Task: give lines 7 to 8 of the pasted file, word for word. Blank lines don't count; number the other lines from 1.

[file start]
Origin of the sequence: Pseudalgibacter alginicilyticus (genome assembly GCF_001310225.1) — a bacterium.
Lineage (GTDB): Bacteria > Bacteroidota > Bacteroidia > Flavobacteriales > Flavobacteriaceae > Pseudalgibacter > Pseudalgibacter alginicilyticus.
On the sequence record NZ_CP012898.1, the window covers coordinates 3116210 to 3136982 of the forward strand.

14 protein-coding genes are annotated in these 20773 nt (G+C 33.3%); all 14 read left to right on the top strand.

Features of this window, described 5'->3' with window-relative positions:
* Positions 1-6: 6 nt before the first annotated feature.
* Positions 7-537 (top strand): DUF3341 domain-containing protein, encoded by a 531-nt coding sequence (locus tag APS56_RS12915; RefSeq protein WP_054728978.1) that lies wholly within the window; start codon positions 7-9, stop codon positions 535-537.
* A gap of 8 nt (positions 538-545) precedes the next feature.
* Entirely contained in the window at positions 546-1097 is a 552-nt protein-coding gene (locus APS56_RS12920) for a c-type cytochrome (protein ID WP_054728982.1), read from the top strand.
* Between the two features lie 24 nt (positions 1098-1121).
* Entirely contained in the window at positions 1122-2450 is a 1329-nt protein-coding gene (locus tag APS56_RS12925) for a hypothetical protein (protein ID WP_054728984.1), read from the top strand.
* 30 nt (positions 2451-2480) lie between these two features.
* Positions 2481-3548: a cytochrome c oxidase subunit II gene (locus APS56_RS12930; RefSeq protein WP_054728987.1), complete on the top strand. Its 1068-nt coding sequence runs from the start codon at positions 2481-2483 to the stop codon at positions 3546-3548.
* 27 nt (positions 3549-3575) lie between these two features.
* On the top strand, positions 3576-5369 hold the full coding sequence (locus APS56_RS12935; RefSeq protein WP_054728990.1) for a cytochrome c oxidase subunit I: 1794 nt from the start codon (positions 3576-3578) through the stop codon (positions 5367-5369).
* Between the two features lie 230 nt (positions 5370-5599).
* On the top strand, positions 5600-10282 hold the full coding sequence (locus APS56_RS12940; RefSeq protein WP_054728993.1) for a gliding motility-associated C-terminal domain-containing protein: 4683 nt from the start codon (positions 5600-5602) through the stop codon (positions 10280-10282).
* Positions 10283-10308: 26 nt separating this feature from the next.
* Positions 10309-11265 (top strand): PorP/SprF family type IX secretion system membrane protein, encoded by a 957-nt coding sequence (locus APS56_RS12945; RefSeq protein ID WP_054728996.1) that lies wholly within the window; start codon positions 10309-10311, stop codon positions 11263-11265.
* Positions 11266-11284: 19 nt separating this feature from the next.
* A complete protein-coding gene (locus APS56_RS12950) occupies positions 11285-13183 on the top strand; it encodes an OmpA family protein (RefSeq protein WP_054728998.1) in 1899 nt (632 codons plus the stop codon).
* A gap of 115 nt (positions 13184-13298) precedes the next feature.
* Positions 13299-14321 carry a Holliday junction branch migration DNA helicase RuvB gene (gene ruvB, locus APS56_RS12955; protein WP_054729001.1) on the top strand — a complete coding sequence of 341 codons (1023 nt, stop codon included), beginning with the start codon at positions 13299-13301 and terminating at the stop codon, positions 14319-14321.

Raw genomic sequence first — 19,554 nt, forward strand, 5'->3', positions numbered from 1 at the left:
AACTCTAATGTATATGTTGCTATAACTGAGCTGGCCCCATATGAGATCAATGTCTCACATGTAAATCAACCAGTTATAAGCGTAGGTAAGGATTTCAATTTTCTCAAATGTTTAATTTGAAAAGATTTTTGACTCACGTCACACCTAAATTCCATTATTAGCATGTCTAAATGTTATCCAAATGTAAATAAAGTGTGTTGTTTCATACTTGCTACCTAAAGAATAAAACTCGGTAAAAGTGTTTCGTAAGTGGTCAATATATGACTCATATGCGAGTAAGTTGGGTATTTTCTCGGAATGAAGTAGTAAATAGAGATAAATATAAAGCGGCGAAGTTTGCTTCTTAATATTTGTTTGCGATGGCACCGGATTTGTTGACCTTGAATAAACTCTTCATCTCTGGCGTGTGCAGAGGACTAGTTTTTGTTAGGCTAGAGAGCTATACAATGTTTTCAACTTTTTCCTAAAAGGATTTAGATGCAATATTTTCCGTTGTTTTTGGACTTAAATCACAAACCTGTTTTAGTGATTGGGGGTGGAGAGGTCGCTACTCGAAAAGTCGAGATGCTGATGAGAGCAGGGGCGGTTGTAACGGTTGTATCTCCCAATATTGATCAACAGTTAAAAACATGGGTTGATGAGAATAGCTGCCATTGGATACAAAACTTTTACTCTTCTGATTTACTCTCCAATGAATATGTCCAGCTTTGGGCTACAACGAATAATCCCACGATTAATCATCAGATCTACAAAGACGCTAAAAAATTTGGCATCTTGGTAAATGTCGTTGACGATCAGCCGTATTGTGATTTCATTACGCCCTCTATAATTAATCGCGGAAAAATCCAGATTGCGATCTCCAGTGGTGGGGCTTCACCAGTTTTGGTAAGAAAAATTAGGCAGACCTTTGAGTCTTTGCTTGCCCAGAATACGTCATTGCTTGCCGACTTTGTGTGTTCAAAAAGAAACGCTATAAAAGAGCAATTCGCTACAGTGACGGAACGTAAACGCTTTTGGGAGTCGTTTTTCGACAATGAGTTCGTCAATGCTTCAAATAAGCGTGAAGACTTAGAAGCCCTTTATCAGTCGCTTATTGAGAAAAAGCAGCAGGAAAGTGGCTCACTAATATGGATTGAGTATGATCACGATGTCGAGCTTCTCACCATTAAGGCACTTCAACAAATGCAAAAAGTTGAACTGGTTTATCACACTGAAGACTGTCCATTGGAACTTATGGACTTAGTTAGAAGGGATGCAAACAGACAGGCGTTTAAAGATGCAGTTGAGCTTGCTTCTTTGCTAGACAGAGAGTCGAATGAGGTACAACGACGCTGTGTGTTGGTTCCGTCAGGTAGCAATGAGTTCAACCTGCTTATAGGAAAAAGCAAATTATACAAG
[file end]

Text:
* Positions 7-537 (top strand): DUF3341 domain-containing protein, encoded by a 531-nt coding sequence (locus tag APS56_RS12915; RefSeq protein WP_054728978.1) that lies wholly within the window; start codon positions 7-9, stop codon positions 535-537.
* A gap of 8 nt (positions 538-545) precedes the next feature.